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close this bookA Guide to the Development of on-site Sanitation (WHO; 1992; 246 pages)
View the documentPreface
close this folderPart I. Foundations of sanitary practice
open this folder and view contentsChapter 1. The need for on-site sanitation
open this folder and view contentsChapter 2. Sanitation and disease transmission
open this folder and view contentsChapter 3. Social and cultural considerations
close this folderChapter 4. Technical options
View the documentOpen defecation
View the documentShallow pit
View the documentSimple pit latrine
View the documentBorehole latrine
View the documentVentilated pit latrine
View the documentPour-flush latrine
View the documentSingle or double pit
View the documentComposting latrine
View the documentSeptic tank
View the documentAqua-privy
View the documentRemoval systems for excreta
open this folder and view contentsPart II. Detailed design, construction, operation and maintenance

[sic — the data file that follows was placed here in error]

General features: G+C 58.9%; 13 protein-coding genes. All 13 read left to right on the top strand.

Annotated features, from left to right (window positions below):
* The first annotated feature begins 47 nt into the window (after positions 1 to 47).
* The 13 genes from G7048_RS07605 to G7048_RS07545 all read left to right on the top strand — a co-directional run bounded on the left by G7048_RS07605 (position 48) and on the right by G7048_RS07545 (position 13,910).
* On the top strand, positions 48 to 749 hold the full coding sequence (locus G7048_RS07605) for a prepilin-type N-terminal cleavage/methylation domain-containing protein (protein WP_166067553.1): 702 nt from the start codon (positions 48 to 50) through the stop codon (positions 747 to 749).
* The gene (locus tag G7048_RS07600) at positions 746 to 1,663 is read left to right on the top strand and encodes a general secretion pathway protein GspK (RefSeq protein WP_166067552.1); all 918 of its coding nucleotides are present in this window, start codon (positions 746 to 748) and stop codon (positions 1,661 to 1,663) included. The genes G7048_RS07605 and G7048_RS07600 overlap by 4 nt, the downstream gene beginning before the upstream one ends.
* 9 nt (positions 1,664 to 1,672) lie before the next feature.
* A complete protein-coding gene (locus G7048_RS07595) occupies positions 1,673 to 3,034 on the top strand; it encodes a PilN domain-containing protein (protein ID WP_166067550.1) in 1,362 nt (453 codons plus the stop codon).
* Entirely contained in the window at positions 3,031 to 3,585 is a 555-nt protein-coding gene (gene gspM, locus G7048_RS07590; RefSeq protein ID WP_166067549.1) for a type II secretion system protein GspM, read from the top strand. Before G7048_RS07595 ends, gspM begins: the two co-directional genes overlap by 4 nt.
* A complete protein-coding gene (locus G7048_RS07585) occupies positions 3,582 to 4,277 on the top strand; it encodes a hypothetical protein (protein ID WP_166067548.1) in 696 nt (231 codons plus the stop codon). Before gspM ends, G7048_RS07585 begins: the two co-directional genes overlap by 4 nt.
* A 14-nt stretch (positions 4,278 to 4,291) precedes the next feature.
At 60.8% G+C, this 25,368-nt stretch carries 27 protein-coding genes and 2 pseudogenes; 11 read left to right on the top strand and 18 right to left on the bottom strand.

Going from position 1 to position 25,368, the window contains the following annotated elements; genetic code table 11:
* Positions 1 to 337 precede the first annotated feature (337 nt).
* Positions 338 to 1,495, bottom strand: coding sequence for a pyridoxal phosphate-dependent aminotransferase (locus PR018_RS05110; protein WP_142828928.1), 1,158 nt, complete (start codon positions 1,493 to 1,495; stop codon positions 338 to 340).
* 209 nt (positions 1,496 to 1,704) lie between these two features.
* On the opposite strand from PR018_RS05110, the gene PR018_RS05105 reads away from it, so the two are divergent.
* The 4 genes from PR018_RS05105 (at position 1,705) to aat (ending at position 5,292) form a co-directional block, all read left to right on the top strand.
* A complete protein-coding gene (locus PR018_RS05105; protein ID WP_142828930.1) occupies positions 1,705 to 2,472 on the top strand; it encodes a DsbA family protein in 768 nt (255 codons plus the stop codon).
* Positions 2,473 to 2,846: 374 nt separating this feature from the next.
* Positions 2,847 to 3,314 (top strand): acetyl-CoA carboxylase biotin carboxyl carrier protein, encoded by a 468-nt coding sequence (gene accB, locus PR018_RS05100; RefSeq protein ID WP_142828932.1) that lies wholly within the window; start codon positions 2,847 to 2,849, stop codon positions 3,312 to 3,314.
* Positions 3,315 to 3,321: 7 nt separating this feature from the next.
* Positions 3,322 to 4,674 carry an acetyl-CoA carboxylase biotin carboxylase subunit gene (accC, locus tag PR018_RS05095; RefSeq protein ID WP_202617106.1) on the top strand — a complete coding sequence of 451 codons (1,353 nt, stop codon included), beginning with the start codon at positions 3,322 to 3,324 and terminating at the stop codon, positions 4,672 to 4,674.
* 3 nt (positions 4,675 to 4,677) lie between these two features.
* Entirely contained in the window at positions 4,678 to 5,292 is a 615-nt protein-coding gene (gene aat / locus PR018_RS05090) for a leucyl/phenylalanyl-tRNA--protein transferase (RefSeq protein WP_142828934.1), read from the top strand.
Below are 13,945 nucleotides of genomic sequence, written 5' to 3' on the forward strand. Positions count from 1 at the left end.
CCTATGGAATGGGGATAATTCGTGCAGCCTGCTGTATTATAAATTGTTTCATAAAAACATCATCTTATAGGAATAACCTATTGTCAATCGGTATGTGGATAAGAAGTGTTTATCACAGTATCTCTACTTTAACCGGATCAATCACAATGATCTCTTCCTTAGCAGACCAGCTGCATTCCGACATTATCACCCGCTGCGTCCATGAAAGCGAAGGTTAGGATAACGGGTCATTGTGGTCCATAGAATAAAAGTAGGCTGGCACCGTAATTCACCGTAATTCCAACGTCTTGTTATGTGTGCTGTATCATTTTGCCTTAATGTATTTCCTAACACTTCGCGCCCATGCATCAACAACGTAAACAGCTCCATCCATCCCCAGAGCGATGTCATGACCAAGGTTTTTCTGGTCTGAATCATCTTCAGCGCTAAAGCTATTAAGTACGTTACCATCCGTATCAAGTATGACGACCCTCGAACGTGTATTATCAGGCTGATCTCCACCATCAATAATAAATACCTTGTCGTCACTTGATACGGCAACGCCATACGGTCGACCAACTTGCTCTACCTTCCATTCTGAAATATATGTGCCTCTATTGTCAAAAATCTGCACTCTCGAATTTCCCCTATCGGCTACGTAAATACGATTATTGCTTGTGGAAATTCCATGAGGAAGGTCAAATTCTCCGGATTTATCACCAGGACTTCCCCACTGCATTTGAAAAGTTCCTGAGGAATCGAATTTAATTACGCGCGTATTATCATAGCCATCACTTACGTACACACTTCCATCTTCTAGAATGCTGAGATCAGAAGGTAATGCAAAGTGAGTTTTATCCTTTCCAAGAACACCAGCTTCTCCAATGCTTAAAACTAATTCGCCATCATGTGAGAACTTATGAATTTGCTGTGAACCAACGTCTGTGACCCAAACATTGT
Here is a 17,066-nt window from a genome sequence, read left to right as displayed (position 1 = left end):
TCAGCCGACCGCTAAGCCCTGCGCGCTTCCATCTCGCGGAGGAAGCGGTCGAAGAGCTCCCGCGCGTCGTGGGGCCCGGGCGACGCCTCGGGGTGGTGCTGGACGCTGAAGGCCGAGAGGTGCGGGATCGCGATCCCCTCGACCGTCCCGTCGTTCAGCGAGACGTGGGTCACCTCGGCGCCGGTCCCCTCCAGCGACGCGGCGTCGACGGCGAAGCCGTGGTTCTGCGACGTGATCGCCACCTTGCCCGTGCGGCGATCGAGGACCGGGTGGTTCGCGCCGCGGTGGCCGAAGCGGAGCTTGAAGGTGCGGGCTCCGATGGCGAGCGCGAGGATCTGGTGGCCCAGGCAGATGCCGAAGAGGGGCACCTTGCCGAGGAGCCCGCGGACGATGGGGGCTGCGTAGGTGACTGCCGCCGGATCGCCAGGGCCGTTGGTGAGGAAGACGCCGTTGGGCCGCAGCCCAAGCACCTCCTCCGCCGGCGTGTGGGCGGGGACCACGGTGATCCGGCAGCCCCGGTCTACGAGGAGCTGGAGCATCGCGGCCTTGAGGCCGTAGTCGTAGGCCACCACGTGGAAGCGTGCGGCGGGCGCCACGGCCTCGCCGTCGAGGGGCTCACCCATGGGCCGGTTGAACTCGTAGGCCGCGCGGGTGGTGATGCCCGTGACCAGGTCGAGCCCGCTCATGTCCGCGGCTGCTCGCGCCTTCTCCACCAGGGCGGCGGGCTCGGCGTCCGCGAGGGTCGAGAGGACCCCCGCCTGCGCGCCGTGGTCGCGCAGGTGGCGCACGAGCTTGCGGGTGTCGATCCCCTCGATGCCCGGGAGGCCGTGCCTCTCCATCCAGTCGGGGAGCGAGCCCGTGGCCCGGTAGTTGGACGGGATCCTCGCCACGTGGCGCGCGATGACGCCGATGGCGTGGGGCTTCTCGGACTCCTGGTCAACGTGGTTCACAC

open this folder and view contentsPart III. Planning and development of on-site sanitation projects
View the documentReferences
View the documentSelected further reading
View the documentGlossary of terms used in this book
View the documentAnnex 1. Reuse of excreta
View the documentAnnex 2. Sullage
View the documentAnnex 3. Reviewers
View the documentSelected WHO publications of related interest
View the documentBack Cover
 

Open defecation

Where there are no latrines people resort to defecation in the open. This may be indiscriminate or in special places for defecation generally accepted by the community, such as defecation fields, rubbish and manure heaps, or under trees. Open defecation encourages flies, which spread faeces-related diseases. In moist ground the larvae of intestinal worms develop, and faeces and larvae may be carried by people and animals. Surface water run-off from places where people have defecated results in water pollution. In view of the health hazards created and the degradation of the environment, open defecation should not be tolerated in villages and other built-up areas. There are better options available that confine excreta in such a way that the cycle of reinfection from excreta-related diseases is broken.

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